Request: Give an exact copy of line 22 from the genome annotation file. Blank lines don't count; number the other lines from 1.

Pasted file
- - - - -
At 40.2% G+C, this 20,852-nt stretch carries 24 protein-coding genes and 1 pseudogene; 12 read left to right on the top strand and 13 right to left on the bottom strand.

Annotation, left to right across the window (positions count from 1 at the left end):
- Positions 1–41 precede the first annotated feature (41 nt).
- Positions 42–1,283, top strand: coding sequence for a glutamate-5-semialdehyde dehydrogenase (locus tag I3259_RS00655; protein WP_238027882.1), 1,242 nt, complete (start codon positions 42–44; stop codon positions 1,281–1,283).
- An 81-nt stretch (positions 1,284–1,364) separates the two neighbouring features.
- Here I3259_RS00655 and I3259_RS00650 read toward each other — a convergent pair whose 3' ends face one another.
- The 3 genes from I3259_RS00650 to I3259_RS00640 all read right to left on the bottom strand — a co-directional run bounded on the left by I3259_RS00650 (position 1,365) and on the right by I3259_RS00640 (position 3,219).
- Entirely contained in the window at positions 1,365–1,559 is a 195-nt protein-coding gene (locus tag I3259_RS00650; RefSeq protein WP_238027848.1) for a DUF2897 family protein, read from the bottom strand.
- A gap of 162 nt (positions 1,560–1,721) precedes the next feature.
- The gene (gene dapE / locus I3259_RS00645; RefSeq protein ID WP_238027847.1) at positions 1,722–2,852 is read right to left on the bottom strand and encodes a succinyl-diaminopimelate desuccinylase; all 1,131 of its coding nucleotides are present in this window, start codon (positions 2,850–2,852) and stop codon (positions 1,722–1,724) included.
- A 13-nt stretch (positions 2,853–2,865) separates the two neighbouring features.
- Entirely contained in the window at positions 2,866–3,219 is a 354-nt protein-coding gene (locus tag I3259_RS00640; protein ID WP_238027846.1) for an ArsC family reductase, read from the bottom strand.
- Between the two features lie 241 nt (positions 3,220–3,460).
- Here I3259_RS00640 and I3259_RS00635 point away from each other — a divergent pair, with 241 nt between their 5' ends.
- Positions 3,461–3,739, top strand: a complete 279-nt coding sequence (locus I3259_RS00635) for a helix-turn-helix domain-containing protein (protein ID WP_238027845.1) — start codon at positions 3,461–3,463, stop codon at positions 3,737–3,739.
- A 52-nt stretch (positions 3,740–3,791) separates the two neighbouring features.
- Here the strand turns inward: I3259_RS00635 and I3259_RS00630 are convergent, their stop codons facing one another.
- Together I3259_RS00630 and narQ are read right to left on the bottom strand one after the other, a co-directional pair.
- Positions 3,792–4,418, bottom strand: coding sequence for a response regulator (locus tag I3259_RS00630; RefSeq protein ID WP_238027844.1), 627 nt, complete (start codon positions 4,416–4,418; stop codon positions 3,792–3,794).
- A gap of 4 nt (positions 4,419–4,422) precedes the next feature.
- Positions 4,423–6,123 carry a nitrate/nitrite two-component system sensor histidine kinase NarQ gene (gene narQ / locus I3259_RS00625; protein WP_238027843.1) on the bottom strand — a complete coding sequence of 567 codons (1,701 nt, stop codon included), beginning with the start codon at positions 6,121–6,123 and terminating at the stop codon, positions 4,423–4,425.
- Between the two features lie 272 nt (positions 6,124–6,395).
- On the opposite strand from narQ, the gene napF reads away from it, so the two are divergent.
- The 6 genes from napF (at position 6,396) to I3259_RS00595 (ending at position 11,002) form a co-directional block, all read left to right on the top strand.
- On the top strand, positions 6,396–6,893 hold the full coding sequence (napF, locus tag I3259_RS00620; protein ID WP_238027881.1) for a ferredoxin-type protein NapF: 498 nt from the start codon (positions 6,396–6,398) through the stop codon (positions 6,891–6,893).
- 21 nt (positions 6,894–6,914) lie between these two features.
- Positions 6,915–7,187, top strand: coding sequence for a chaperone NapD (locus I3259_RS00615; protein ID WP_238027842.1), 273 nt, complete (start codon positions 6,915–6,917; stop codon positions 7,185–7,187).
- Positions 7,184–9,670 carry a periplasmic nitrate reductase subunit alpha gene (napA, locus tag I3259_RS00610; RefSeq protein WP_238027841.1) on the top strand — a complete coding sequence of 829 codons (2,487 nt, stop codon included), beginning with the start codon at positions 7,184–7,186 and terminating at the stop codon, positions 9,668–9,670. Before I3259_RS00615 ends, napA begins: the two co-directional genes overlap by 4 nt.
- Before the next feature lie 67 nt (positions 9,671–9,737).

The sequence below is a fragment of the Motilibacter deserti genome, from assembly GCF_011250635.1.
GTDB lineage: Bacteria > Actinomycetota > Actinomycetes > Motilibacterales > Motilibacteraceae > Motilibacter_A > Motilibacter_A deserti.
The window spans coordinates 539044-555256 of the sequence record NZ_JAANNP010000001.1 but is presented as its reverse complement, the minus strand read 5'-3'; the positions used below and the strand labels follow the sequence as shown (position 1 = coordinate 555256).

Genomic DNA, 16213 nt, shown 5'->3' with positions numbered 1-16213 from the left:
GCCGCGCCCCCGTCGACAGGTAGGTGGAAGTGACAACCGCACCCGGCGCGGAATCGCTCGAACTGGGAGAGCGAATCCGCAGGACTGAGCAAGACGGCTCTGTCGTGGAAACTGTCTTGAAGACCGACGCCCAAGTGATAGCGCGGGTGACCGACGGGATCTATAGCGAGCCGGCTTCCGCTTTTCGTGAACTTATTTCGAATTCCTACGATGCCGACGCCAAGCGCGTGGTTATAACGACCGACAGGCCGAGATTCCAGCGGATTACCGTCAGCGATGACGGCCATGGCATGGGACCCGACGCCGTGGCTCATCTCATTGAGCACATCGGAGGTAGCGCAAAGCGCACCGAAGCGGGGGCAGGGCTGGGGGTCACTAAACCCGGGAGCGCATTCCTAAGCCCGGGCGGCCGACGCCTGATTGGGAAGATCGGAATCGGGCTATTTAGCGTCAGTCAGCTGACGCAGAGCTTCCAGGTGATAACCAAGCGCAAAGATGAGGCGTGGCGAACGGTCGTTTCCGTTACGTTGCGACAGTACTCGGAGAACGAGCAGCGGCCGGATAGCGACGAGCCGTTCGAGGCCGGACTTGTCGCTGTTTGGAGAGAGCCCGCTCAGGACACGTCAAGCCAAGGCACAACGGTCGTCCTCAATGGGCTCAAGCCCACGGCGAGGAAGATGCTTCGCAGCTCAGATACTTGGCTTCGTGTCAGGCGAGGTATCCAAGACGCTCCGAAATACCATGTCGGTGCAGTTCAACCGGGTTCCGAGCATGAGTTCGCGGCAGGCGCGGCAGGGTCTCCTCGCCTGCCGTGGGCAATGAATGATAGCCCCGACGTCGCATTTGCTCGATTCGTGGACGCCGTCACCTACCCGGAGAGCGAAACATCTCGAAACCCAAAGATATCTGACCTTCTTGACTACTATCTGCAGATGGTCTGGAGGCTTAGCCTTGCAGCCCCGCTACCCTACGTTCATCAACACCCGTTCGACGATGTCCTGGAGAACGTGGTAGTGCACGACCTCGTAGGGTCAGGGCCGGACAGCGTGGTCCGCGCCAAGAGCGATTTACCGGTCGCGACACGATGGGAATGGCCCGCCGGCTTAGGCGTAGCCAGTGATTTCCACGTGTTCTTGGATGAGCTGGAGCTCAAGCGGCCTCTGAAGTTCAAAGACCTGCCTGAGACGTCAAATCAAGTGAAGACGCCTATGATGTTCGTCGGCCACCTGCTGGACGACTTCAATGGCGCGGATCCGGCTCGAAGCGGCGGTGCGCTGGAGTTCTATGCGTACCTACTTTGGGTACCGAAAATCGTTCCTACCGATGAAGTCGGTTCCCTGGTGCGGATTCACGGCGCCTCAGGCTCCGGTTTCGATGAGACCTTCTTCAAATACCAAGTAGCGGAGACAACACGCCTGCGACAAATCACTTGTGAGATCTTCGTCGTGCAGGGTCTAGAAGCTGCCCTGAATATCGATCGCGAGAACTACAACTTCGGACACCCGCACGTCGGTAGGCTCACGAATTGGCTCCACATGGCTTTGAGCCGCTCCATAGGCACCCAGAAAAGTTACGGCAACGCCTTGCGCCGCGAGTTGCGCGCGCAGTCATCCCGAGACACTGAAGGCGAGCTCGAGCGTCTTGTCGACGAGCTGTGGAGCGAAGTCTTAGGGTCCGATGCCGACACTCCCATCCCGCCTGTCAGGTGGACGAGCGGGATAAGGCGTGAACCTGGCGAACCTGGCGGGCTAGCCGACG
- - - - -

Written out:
- Between the two features lie 272 nt (positions 6,124–6,395).